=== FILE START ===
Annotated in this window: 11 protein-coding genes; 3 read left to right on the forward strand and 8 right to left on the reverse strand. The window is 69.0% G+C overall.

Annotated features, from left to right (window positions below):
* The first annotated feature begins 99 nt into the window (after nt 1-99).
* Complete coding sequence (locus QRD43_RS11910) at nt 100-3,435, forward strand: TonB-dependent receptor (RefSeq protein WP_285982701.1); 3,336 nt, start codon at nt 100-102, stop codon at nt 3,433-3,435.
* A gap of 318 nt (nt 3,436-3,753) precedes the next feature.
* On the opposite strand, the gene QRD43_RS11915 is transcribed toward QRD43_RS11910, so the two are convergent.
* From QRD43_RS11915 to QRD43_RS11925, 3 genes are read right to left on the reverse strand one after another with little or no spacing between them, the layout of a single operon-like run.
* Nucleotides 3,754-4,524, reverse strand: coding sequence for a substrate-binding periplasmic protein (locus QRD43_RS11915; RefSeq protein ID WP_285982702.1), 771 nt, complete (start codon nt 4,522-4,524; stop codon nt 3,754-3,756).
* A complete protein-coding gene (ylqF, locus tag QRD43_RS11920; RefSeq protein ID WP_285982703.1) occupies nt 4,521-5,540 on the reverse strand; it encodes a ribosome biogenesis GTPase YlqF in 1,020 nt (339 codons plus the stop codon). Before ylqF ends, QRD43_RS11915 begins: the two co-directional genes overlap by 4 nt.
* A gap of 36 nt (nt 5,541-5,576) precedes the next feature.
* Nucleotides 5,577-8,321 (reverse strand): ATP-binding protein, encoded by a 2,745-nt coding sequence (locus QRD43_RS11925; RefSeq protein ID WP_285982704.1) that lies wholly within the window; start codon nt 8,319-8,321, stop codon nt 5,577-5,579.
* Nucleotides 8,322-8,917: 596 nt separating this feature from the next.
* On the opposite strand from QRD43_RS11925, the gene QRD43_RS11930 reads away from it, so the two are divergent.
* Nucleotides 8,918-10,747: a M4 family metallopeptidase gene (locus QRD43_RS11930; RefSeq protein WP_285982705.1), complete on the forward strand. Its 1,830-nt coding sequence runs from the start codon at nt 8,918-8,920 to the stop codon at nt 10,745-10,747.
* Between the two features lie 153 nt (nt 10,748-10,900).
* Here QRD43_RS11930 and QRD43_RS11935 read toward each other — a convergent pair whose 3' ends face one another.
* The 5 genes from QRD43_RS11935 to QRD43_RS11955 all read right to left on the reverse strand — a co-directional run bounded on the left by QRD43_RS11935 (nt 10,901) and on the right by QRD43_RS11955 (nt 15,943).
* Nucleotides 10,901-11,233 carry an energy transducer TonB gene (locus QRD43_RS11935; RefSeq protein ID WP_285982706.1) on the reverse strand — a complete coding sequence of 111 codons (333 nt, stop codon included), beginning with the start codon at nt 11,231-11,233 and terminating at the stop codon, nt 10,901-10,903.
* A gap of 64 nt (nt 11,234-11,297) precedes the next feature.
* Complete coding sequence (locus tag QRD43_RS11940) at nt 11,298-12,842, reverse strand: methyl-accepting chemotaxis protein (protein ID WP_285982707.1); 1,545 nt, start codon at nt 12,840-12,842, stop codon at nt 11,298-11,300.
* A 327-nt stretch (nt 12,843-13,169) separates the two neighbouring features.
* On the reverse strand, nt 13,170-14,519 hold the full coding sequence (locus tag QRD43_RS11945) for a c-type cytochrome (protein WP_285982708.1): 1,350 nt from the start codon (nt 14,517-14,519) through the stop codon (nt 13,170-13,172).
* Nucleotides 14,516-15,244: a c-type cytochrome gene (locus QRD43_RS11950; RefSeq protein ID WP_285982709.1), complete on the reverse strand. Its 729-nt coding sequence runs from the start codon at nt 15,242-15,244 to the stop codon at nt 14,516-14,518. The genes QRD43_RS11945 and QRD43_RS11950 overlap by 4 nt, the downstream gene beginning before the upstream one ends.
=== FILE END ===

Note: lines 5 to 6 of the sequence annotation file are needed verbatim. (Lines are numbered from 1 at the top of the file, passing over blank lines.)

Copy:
* A gap of 318 nt (nt 3,436-3,753) precedes the next feature.
* On the opposite strand, the gene QRD43_RS11915 is transcribed toward QRD43_RS11910, so the two are convergent.